Research Project Summary: Nonnative annual grass fuels and fire in California's Mojave Desert



RESEARCH PROJECT SUMMARY CITATION:
Howard, Janet L., compiler. 2006. Research Project Summary: Nonnative annual grass fuels and fire in California's Mojave Desert. In: Fire Effects Information System, [Online]. U.S. Department of Agriculture, Forest Service, Rocky Mountain Research Station, Fire Sciences Laboratory (Producer). Available: http://www.fs.fed.us/database/feis/ [ ].

Sources:
Unless otherwise indicated, the information in this Research Project Summary comes from the following papers:

Brooks, Matthew Lamar. 1998. Ecology of a biological invasion: alien annual plants in the Mojave Desert. Riverside, CA: University of California. 186 p. Dissertation.

Brooks, Matthew L. 1999. Alien annual grasses and fire in the Mojave Desert. Madrono. 46(1): 13-19.

SPECIES INCLUDED IN THE SUMMARY:
See the Appendix.

STUDY LOCATIONS:
There were 2 phases to this Research Project Summary: a fuels study and a prescribed fire study. For the fuels study, 34 study sites were located in western (n=10), central (n=16), and southern (n=8) regions of the Mojave Desert in southeastern California. Sites were >50 m from dirt roads and >2 km from paved roads [4].

For the prescribed fire study, three 2.25-ha study sites were located in the western (35o14'30"N, 117o51'15"W), central (35o07'30"N, 117o07'45"W), and southern (34o41'30"N, 117o57'30"W) desert regions. For mapped locations of the 34 fuel and 3 fire study sites, see [4].

SITE DESCRIPTION:
Soils were gravelly to cobbly, well-drained, sandy loams over granitic parent materials. Average annual precipitation across fuel and fire sites was approximately 150 mm, with 87% occurring as rainfall from October through April. Winter rains before the spring and summer studies were 200% of normal. Mean minimum and maximum temperatures from the nearest weather station are 19 C and 34 C in August and 0 C and 7 C in December, respectively [4]. All sites were located on alluvial bajadas, none were subject to livestock grazing, and none had burned for at least 25 years [6].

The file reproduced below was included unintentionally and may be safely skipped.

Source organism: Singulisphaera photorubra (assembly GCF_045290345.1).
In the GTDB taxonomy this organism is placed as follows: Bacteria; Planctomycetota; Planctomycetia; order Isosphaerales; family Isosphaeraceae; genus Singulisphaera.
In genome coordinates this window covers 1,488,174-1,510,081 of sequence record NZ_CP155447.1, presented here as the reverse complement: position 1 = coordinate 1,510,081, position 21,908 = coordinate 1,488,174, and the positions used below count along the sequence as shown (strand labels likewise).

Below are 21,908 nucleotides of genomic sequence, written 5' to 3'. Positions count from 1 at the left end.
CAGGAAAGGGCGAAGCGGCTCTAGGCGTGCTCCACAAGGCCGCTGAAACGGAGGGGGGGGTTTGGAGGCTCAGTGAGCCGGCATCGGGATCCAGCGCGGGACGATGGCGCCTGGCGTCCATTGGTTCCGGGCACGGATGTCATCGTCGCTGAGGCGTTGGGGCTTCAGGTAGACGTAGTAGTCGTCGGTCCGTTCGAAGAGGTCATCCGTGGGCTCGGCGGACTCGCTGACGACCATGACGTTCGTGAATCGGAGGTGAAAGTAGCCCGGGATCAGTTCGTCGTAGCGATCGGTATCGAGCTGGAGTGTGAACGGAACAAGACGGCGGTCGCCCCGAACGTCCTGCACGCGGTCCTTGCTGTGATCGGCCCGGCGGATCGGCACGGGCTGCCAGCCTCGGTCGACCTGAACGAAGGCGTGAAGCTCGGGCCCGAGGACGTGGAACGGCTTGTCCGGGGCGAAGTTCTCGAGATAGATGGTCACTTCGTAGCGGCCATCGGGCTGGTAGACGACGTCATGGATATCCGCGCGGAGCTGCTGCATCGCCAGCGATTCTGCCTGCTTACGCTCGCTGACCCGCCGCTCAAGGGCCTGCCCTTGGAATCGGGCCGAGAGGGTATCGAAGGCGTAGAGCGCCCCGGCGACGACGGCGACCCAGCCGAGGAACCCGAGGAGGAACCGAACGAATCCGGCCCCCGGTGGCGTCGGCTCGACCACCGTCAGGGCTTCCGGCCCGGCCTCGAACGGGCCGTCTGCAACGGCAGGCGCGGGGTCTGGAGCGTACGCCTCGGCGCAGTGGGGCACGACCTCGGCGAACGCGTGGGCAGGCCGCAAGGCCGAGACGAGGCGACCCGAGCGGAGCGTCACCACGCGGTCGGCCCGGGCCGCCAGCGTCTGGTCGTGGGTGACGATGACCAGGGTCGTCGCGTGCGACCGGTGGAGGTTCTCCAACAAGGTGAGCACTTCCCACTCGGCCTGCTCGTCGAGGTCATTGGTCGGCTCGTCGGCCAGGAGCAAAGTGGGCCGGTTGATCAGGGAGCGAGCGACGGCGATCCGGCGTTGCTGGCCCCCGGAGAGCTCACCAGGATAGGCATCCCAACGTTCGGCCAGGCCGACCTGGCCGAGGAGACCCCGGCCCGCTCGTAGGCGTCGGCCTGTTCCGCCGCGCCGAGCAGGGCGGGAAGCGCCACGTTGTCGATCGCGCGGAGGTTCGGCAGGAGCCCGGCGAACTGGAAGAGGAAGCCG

PREFIRE PLANT COMMUNITY:
Study sites were within a creosotebush-white bursage community. Winterfat, burrobush, and Anderson wolfberry were common shrub associates [6]. Historical stand structure of the community was widely spaced shrubs with little annual plant biomass in shrub interspaces [15]. Stand structure and species composition of the community differed from historical conditions, with annual species occupying many of the interspaces between shrubs. Nonnative red brome was the most common dominant annual (see Fuel load results). The nonnative grasses Arabian schismus and common Mediterranean grass dominated some study sites and codominated with red brome on others. Native bristly fiddleneck, pinnate tansymustard, and lacey phacelia were dominant forbs. Annuals with minor coverage in the community included nonnative Chilean chess, cheatgrass, small sixweeks grass, cutleaf filaree, and native sixweeks grass [4].

Study sites were on the following vegetation classifications:

FRES30 Desert shrub [10]
K042 Creosotebush-bursage [13]
SRM 211 Creosote bush scrub [17]

PLANT PHENOLOGY
Prescribed burning was conducted in August. Annual plants had senesced months before. With the exception of dry nonnative annual grasses, most dead annuals had lost their form and crumbled. Creosotebush, white bursage, and other shrubs were probably dispersing their seeds at the time of the fires [1,10]. Prefire annual plant inventories, done to assess prefire fine fuel loads, were 1st done from 12 April 1995 through 11 May 1995, when most annual species had reached peak biomass, were presumably setting fruit, and had not senesced. Second prefire annual plant inventories were done from 7 July 1995 through 14 July 1995, when annual plants were already dead [4,10].

FIRE SEASON/SEVERITY CLASSIFICATION:
western Mojave site: Summer/mixed severity
central Mojave site: Summer/low severity